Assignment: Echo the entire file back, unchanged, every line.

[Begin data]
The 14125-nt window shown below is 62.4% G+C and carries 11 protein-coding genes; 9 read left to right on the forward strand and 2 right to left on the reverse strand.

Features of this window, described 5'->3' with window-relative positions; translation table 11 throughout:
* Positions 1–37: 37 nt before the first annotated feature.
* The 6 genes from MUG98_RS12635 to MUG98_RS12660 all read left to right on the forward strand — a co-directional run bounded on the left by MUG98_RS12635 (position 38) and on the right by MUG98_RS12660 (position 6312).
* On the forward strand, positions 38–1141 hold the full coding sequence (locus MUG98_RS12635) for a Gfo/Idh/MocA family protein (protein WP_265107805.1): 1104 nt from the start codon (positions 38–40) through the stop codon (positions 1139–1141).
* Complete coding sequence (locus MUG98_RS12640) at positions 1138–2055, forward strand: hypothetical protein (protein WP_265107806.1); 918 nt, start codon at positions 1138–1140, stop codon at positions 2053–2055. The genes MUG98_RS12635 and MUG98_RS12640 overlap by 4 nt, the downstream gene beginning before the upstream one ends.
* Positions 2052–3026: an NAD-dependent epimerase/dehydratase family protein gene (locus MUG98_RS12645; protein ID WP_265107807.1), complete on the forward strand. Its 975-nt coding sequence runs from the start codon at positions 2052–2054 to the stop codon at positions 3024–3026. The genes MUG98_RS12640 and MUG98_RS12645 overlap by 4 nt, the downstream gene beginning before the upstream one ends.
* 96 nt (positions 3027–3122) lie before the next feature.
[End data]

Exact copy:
The 14125-nt window shown below is 62.4% G+C and carries 11 protein-coding genes; 9 read left to right on the forward strand and 2 right to left on the reverse strand.

Features of this window, described 5'->3' with window-relative positions; translation table 11 throughout:
* Positions 1–37: 37 nt before the first annotated feature.
* The 6 genes from MUG98_RS12635 to MUG98_RS12660 all read left to right on the forward strand — a co-directional run bounded on the left by MUG98_RS12635 (position 38) and on the right by MUG98_RS12660 (position 6312).
* On the forward strand, positions 38–1141 hold the full coding sequence (locus MUG98_RS12635) for a Gfo/Idh/MocA family protein (protein WP_265107805.1): 1104 nt from the start codon (positions 38–40) through the stop codon (positions 1139–1141).
* Complete coding sequence (locus MUG98_RS12640) at positions 1138–2055, forward strand: hypothetical protein (protein WP_265107806.1); 918 nt, start codon at positions 1138–1140, stop codon at positions 2053–2055. The genes MUG98_RS12635 and MUG98_RS12640 overlap by 4 nt, the downstream gene beginning before the upstream one ends.
* Positions 2052–3026: an NAD-dependent epimerase/dehydratase family protein gene (locus MUG98_RS12645; protein ID WP_265107807.1), complete on the forward strand. Its 975-nt coding sequence runs from the start codon at positions 2052–2054 to the stop codon at positions 3024–3026. The genes MUG98_RS12640 and MUG98_RS12645 overlap by 4 nt, the downstream gene beginning before the upstream one ends.
* 96 nt (positions 3027–3122) lie before the next feature.